Poets’ society revolution

The work of young South African poets is directly challenging the notion that poetry is not viable in print. (Photo: Shutterstock)

The work of young South African poets is directly challenging the notion that poetry is not viable in print. (Photo: Shutterstock)

A tiny literary revolution is taking over my bookshelf.

On its eager shelves are the humble beginnings of a library of young South African poets. It begins with a chapbook, a lean body of work compressed into 28 pages. The cover features a mosaic of faces that appear in a sea of blue hues.
The title of Ashley Makue’s collection of poems is a declaration that boldly proclaims I Know How to Fix Myself.

Next to Makue’s chapbook, Koleka Putuma’s Collective Amnesia has made a home for itself. The cover, now instantly recognisable, features a black woman dressed in black, her legs folded under her and a black skirt pools behind her. In her arms she clutches a white baby doll dressed in frilly white.

These two books are eagerly waiting to welcome Katleho Shoro’s poetry anthology Serurubele and Phillippa Yaa de Villiers’s ice cream headache in my bone, which I have yet to purchase.

In the world of publishing, we are often told that poetry is not financially viable. In South Africa, an English work of fiction can expect to sell between 600 and 1 000 copies in its lifetime, according to a 2016 report by Nielsen Bookscan, which measures sales at mainstream retail outlets.

Arthur Atwell, a professional in the publishing industry, wrote specifically on printing poetry in the country, estimating that there are fewer than five publishers willing to take on poetry:  “Those who are brave enough to publish collections of new poetry will publish one a year. These will usually lose money and be cross-subsidised by other publishing.” Add to the mix the fact that the literary landscape tends to be skewed towards older poets.

Now you understand the remarkable context in which a growing shelf of young South African poets emerges.

I Know How to Fix Myself, Collective Amnesia and Serubele are significant because the authors are all under the age of 30, all released debut collections and now have a body of work published by reputable publishing houses and initiatives.

Collective Amnesia was published by the small, independent uHlanga Press, a young press that has a knack for picking up award-winning titles, such as Thabo Jijana’s Failing Maths and My Other Crimes and Genna Gardini’s Matric Rage.

I Know How to Fix Myself is one of the 11 in New-Generation African Poets: A Chapbook Set, edited by internationally recognised African poetry scholars Chris Abani and Kwame Dawes.

The annual project, backed by the African Poetry Book Fund, functions as a searchlight for exciting African poetry, and can only contribute to the groundswell of voices rising on the continent.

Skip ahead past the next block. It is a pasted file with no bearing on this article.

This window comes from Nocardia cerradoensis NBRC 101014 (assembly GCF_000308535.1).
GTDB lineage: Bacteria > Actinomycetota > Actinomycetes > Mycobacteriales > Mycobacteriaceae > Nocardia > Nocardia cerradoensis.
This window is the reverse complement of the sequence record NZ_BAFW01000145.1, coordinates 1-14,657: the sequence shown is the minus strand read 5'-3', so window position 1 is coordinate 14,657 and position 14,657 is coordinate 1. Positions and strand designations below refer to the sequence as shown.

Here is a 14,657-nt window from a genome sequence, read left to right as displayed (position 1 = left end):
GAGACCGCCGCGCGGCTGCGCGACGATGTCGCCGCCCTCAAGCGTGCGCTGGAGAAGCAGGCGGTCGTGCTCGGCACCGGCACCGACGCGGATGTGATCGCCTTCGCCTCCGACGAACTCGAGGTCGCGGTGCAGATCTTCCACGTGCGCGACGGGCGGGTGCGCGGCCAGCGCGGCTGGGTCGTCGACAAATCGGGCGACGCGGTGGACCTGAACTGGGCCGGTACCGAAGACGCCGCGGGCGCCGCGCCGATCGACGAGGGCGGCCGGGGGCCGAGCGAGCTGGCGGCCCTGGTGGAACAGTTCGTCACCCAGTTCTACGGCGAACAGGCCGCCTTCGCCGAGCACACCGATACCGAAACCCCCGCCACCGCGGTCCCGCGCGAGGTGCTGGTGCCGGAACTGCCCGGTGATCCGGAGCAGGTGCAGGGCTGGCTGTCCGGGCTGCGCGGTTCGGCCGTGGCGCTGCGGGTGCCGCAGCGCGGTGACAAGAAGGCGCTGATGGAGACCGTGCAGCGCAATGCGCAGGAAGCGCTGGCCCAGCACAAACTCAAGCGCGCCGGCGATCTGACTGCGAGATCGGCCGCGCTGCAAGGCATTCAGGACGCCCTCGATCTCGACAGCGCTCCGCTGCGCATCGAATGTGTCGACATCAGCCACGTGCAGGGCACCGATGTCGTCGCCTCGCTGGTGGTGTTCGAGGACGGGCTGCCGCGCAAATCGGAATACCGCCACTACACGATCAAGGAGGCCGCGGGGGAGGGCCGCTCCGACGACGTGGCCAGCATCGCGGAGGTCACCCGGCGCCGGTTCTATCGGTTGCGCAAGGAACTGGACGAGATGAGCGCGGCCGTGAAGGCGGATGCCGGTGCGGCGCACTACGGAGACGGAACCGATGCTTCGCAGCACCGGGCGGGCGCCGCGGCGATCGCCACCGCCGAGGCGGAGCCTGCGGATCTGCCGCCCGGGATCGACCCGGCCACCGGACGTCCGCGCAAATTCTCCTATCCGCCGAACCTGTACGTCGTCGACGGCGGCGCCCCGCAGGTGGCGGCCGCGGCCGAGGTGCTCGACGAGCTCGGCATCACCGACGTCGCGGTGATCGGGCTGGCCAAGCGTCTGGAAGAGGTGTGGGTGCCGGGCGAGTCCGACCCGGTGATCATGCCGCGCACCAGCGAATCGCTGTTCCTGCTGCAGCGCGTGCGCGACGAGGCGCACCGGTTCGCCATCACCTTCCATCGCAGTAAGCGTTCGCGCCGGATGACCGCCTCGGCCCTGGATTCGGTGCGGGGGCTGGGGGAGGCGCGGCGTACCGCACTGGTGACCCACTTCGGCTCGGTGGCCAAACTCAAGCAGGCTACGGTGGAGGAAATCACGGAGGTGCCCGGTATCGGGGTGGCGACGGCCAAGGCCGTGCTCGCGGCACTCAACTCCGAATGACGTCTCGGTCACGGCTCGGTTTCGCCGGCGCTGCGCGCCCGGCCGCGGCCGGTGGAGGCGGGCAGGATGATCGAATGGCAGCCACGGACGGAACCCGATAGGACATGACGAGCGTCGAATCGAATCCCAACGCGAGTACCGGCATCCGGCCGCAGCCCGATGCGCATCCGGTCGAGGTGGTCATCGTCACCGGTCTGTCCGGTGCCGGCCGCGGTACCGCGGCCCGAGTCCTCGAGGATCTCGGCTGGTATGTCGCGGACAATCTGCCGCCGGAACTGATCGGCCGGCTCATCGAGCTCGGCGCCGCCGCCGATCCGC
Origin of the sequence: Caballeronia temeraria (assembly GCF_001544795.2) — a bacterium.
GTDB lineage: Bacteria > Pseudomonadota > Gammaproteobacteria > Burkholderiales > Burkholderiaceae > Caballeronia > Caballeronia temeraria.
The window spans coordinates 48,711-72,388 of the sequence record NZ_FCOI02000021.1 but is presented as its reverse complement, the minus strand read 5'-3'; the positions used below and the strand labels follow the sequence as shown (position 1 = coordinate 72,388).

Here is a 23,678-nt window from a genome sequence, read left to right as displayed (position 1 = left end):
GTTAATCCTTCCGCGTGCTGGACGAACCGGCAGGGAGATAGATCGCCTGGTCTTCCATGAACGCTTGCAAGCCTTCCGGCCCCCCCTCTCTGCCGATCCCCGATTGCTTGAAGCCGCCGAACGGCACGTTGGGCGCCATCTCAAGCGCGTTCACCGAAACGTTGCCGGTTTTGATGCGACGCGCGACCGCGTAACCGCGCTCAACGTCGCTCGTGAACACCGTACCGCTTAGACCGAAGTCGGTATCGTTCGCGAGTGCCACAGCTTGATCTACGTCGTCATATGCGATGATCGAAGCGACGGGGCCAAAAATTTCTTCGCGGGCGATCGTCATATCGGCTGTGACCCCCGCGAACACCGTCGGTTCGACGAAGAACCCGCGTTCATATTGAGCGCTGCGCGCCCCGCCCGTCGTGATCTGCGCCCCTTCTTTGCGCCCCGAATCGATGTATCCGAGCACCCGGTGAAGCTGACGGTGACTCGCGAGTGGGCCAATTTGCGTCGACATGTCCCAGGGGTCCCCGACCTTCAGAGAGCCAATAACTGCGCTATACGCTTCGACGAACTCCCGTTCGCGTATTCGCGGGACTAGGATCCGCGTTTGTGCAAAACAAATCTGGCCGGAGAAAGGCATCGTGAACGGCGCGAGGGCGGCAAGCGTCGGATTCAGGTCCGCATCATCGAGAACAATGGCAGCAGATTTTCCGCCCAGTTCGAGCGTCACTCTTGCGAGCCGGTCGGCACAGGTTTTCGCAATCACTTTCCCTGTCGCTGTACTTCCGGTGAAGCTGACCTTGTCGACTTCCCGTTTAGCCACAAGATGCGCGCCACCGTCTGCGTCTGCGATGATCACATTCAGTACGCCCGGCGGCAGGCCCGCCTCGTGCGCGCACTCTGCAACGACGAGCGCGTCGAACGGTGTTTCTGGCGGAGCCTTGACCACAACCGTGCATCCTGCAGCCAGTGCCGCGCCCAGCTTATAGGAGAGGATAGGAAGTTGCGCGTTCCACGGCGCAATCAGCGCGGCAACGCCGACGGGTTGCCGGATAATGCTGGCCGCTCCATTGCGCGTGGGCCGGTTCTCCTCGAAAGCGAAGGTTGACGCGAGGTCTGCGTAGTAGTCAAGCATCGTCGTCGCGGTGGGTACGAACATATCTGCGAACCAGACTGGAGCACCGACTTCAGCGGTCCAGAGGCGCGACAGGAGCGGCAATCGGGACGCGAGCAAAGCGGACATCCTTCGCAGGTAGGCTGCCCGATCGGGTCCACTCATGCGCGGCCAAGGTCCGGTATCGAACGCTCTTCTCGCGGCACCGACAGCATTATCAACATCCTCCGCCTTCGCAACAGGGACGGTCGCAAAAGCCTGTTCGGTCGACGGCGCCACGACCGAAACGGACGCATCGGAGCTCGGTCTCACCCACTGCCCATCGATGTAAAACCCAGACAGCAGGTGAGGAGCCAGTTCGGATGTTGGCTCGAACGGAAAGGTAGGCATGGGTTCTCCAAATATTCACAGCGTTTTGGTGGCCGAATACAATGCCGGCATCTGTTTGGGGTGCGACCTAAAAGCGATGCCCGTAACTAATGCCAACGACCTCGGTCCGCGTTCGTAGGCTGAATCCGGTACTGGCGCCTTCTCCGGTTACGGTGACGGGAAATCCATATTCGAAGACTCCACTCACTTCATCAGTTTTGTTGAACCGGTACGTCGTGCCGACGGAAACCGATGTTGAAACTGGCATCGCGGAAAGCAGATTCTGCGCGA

Serurubele is published by the feminist press Modjadji Books, which amplifies the voices of Southern African women, slowly shifting the gender imbalances in publishing.

Putuma, Makue and Shoro are prominent figures on the performance poetry scene, with each of them holding at least one regional title in the past four years.

The endurance of the spoken-word movements around the country is noteworthy. In the past decade, movements such as Word n Sound in Johannesburg, Inzync, Grounding Sessions and the Lingua Franca Spoken Word Movement in Cape Town, Current State of Poetry slams and countless others have become spaces where young South Africans can grapple with the nuances of language in a visceral way.

The introduction to poetry in school is so often sterile, with poetry dissected on school desks, so alternative ways of connecting to the literary arts are more important now than ever before.

We also live in a country in which the majority of the literature published is in English or Afrikaans, even though the majority of South Africa’s youth speak these as second or third languages.

A 2016 report reveals that 58% of grade 4 pupils cannot read for meaning.  The growing gap in comprehension is only compounded by literary forms such as poetry, which require a high level of fluency to understand.

The publishing of young South African poets, especially those who come from a performance background, is exciting. It presents the potential to mix the oral and the written in a way that can aid understanding and literacy in a country that desperately needs both.

Performance poets offer us the unique advantage of not only understanding how words read, but also how they live and breathe off the page.

The recognition garnered by these young poets’ collections should make the publishing industry reflect on the state of South Africans’ poetic landscape.

The hope is that these titles challenge the narrative that poetry books are not viable in print — and that soon my bookshelf will be caught in a full revolution. 

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